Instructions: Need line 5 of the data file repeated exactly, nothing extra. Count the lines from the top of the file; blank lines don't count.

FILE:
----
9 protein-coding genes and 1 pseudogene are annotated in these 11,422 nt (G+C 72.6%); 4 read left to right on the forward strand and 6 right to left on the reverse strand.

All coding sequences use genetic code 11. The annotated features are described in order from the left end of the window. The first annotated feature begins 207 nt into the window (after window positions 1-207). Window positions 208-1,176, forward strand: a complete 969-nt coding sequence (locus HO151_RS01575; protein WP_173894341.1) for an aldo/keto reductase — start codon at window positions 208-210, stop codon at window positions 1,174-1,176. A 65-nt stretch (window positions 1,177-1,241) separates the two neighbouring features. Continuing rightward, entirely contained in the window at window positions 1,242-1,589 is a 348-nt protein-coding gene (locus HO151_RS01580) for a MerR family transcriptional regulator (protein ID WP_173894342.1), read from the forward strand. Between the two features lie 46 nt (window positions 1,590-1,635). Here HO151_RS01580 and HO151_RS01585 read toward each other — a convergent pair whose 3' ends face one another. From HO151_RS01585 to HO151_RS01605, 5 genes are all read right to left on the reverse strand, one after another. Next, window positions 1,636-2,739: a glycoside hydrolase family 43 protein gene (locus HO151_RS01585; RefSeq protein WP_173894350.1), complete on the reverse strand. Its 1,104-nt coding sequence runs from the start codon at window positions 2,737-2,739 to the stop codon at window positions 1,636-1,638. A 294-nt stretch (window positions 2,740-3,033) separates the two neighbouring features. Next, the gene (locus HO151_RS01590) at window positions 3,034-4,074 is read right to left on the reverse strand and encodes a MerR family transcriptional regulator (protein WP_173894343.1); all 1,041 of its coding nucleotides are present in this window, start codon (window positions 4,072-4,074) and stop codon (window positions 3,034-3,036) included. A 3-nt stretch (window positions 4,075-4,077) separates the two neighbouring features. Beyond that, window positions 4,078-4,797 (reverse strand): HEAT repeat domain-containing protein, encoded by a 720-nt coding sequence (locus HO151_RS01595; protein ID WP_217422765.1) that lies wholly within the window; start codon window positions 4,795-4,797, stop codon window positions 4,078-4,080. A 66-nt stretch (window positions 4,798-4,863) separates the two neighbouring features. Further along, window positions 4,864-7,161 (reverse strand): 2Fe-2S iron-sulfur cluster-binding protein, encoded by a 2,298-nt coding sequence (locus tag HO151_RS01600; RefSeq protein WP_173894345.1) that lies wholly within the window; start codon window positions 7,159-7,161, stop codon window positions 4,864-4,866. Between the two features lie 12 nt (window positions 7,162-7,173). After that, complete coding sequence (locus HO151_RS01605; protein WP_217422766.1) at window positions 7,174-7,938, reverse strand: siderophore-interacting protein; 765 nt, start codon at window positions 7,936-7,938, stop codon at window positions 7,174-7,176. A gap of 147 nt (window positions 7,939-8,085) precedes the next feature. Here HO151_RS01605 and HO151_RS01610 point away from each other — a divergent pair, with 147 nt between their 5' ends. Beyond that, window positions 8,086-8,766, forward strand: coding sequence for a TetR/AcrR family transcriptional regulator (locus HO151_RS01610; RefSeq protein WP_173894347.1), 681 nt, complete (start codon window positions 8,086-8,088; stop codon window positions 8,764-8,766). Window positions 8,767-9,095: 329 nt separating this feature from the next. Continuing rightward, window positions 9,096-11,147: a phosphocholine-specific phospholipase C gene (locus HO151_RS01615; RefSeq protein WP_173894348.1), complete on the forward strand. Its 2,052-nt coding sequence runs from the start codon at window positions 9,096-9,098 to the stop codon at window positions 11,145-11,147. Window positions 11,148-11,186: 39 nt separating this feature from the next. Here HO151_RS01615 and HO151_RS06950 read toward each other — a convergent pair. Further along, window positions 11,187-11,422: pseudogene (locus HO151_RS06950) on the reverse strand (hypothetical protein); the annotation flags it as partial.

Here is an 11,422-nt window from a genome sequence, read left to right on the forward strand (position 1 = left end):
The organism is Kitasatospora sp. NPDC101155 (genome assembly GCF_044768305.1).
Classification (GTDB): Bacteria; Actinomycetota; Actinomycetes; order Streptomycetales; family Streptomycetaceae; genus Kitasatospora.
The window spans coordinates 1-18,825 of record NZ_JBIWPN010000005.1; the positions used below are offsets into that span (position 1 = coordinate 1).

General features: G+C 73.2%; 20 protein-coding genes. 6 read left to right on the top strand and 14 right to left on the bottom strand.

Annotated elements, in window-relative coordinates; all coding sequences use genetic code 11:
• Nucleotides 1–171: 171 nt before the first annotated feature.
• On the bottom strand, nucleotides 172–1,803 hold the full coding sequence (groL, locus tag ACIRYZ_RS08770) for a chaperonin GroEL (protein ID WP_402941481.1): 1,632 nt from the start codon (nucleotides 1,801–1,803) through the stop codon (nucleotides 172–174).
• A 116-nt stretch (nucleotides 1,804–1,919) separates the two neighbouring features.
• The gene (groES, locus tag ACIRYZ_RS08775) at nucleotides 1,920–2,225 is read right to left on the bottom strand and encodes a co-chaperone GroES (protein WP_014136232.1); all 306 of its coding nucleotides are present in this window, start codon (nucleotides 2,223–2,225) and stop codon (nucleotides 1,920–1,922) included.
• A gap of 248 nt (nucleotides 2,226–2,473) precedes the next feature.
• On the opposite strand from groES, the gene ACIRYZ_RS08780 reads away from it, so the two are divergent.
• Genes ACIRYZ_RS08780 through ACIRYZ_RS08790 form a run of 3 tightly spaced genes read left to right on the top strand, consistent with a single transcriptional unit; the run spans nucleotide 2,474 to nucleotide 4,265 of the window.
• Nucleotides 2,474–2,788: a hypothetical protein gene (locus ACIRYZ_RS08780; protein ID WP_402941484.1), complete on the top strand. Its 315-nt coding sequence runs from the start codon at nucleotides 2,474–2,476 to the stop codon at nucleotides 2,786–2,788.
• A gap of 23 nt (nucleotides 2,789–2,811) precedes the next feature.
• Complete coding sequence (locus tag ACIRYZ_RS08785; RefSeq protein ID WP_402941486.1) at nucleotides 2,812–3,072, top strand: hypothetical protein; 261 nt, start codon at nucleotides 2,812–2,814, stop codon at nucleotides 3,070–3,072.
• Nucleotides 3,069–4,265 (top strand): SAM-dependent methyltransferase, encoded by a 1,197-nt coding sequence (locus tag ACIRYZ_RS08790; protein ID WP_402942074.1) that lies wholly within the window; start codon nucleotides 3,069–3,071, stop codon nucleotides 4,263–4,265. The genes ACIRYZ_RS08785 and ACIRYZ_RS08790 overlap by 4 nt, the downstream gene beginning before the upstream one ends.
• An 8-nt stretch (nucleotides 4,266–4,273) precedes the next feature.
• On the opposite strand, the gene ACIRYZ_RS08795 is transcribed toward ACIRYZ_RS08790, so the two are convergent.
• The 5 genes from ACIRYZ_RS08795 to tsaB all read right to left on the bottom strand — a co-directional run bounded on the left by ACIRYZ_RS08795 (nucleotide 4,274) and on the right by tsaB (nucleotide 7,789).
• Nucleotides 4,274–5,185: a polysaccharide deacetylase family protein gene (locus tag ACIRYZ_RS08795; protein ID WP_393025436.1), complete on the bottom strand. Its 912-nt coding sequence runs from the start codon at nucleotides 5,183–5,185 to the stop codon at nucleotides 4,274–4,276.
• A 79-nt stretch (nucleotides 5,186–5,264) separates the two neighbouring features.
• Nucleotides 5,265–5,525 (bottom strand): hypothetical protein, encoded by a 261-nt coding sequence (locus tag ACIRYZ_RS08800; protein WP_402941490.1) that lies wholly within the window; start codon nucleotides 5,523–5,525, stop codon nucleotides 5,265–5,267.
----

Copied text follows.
Classification (GTDB): Bacteria; Actinomycetota; Actinomycetes; order Streptomycetales; family Streptomycetaceae; genus Kitasatospora.